Gov. Arnold Schwarzenegger is "not supporting" a proposed ballot initiative challenging Indians' monopoly on Nevada-style gambling in California, a top aide said Friday.
Meanwhile, 10 tribes offered to open talks with the administration that could increase the amount that casino-owning tribes pay the state.
Schwarzenegger's communications director, Rob Stutzman, stopped short of saying the governor would oppose an initiative planned by horse-racing tracks and card clubs, should the measure be on the ballot next year.
But Stutzman said the proposal could complicate the governor's intended negotiation of new compacts with 53 tribes that own casinos and several others that hope to open them.
"In principle, the governor would like to negotiate the compacts himself," Stutzman said.
Commercial gambling interests sponsoring the planned initiative, some of them with ties to the Republican governor, are expected to unveil the proposal next week. If approved by voters, it would give Schwarzenegger 90 days to renegotiate key details of agreements struck by former Gov. Gray Davis and tribes in 1999.
Those accords gave tribes the exclusive right to operate slot machines in California.
As drafted, the measure, aimed at next November's ballot, would require that tribes pay 25% of their net casino revenue to the state. That could be as much as $1.25 billion of the roughly $5 billion they are believed to take in annually from gambling.
If the tribes failed to agree, five horse tracks and 11 card rooms in California would be allowed as many as 30,000 slot machines and pay 35% of their net winnings to local governments, including schools. Such an agreement would make slots readily accessible in urban areas. Tribes operate about 54,000 slot machines, mostly in casinos in less developed areas.
Although Schwarzenegger may be cool toward the initiative, various political experts, including some close to the governor, say the possibility of such an initiative could give him important leverage in talks with the tribes. Under federal law, states cannot require tribes to pay state taxes.
The governor has said he has no problem with an expansion of gambling, as long as tribes pay their "fair share" to the state. He has cited Connecticut's arrangement with tribes there, which gives the state 25% of their casinos' net revenue.
Currently, tribes that own casinos in California pay about $130 million a year into two funds. The bulk of the money goes to rural tribes that have no gambling operations; a far smaller sum goes to local governments to ease the effects of nearby casinos.
On Friday, attorney Rob Rosette, representing 10 California tribes, sent a letter to the governor asking to open talks on new gambling compacts. The group was the first to formally make such a request. Rosette said the timing was unrelated to the news that race tracks and card rooms were preparing their initiative.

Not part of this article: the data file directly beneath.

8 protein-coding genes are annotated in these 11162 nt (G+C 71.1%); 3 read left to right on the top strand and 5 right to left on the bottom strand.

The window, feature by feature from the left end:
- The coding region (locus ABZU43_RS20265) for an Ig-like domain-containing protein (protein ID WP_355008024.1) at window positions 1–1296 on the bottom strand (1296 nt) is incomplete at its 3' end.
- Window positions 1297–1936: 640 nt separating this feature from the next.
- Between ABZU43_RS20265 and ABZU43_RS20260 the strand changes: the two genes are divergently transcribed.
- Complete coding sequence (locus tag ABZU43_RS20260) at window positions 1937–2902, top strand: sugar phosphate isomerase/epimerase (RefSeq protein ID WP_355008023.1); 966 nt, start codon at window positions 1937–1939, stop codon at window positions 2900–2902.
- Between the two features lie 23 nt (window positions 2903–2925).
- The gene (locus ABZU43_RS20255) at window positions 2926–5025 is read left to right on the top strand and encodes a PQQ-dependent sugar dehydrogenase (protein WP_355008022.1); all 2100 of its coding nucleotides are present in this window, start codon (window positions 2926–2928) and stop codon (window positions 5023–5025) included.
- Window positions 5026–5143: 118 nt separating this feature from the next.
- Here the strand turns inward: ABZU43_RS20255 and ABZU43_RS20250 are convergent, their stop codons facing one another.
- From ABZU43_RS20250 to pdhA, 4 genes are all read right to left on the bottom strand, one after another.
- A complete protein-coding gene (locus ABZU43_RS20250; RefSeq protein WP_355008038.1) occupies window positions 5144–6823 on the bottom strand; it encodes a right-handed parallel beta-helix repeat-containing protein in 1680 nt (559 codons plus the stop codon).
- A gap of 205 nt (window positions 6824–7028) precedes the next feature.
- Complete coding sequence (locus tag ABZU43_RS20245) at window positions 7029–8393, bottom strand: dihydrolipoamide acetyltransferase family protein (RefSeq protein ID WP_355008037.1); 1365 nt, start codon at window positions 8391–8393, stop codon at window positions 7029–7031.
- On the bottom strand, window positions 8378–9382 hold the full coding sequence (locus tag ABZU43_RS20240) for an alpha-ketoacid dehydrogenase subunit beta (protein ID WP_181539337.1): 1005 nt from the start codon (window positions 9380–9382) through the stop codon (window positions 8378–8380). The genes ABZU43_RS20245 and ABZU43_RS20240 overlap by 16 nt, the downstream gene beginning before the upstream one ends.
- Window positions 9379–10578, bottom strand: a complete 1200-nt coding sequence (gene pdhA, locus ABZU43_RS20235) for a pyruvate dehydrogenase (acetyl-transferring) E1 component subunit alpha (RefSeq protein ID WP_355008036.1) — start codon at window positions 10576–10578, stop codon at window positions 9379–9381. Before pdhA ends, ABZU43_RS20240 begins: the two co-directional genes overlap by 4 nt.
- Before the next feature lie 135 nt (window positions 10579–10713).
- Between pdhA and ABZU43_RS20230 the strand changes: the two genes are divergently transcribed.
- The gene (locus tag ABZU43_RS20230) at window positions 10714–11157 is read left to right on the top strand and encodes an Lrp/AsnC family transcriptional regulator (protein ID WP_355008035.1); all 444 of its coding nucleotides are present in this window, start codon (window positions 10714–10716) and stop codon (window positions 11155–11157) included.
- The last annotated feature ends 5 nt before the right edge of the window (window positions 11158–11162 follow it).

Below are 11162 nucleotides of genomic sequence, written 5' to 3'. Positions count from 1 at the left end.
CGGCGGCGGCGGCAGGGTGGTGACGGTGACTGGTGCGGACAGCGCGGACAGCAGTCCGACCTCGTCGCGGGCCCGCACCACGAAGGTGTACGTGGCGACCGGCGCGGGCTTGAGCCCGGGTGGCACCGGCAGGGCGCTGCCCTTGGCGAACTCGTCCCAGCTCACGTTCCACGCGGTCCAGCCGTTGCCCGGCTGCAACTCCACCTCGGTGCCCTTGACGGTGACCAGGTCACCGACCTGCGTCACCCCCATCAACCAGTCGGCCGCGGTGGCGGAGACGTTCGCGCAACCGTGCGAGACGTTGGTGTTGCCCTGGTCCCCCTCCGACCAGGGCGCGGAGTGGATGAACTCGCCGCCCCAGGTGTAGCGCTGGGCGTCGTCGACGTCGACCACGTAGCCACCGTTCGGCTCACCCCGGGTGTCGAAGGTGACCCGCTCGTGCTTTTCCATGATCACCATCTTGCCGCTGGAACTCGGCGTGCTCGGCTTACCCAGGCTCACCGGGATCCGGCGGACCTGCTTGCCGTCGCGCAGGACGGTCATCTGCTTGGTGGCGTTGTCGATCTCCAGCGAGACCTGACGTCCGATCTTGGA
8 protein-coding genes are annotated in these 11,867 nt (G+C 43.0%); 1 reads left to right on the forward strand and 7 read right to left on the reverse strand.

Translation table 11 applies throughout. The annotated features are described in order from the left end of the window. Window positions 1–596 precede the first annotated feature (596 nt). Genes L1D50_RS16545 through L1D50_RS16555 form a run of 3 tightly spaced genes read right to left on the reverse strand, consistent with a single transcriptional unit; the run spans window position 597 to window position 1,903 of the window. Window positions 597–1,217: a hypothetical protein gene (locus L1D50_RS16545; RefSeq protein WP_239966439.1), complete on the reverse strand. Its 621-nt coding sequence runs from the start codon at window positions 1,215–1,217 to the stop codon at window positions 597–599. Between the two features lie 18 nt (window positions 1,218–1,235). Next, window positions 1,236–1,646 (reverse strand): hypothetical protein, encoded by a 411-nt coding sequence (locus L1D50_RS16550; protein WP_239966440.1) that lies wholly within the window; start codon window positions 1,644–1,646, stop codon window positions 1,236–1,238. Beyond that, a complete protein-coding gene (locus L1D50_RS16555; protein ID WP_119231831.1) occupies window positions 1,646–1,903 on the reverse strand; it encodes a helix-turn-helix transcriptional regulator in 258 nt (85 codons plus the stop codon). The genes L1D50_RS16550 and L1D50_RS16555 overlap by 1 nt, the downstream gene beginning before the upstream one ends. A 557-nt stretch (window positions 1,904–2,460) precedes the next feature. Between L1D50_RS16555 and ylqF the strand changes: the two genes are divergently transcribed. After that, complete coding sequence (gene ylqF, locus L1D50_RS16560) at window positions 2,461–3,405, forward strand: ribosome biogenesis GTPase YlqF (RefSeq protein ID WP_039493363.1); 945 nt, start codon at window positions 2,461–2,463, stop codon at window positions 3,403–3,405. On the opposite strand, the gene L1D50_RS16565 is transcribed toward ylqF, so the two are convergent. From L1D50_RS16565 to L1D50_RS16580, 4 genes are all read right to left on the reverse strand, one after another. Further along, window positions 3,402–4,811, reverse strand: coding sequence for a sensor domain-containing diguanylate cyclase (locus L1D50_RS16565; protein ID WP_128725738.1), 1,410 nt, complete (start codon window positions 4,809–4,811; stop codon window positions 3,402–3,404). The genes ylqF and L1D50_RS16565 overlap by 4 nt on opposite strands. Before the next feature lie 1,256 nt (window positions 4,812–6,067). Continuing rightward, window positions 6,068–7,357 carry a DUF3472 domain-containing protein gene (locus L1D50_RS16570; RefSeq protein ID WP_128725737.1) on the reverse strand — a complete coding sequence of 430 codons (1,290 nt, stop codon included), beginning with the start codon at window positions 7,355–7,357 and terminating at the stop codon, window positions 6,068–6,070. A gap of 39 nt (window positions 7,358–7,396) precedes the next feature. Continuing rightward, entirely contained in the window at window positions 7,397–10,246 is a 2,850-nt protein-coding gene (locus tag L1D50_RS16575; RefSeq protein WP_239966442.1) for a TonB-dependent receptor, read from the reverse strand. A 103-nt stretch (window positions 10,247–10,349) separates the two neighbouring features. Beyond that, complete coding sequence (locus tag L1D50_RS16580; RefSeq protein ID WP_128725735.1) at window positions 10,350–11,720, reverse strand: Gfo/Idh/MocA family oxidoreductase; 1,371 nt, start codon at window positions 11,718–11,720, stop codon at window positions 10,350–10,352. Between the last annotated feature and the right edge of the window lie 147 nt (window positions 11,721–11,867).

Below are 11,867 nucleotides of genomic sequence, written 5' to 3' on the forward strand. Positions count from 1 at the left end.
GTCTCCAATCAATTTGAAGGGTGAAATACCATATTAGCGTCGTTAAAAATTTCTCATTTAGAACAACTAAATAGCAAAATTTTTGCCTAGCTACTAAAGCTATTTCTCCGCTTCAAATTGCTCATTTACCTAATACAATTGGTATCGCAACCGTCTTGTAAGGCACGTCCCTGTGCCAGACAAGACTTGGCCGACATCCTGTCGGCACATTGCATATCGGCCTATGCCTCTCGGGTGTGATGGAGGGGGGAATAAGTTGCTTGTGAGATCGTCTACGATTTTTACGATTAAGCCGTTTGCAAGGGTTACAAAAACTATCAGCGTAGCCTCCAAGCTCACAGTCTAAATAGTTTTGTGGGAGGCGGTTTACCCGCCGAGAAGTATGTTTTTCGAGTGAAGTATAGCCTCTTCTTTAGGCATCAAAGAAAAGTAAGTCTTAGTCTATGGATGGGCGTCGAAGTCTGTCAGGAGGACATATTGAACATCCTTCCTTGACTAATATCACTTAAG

Rosette is among the tribal representatives who sought deals with Davis earlier this year to expand casinos in exchange for payments to the state. Davis was ousted before agreements could be reached.
Rosette represents three tribes with major casinos: Rincon in San Diego County, the Santa Rosa Rancheria in Kings County and the Picayunne Indian Rancheria in Madera County. Four tribes he represents have relatively small, 350-slot casinos, and three others want to open casinos in coming months or years.
"We now come to you with renewed vigor and a sense of urgency," Rosette said in his letter.
Other tribes had previously expressed, less formally, a willingness to confer with the new governor.
"The ball is in the governor's court," said Sacramento attorney Howard Dickstein, who represents several major tribes that want to expand gambling operations.
He called the 25% payment percentage in the race tracks' possible initiative far too high. More slot machines and 25% of the take from only the new machines "would be a good starting point" for negotiations, Dickstein said.
He added that the presence of such a measure could complicate talks if tribes "thought they were going to be deprived" of their exclusive right to Nevada-style casinos in California.
"It creates an unknown that makes coming to an agreement more difficult," Dickstein said.
Others said the possibility of such a measure would strengthen Schwarzenegger's hand.
"The threat of this initiative means that the tribes have an incentive to come back to the table," said Republican consultant Dan Schnur, who is not involved on either side of the issue.
He also raised the possibility that Nevada casino owners might try to expand their California holdings by buying existing card rooms or applying for their own casino licenses.
"Once the tribes have competitors, it becomes much harder for tribes to hold the line," Schnur said.
Nevada corporations spent more than $25 million to battle a 1998 initiative to legalize gambling on California reservations. Tribes spent $65 million in favor of it, winning in a landslide.
The state Supreme Court struck down that initiative, leading to the proposition sponsored by Davis in 2000 that granted tribes monopoly rights to slot machines.
The commercial gambling interests behind the proposed initiative are apparently betting that tribes harmed themselves politically in the recall campaign, by spending millions in a failed effort to get Lt. Gov. Cruz Bustamante elected as Davis' successor.
"The commercial gambling industry is thinking this is a very good time to move on something," said Jack Gribbon, California political director for the Hotel Employees and Restaurant Employees International Union, which represents many casino workers in Nevada and at horse-racing tracks in California.
"The situation has changed, for good, bad or indifferent," said Gribbon, whose union is not involved in the fray.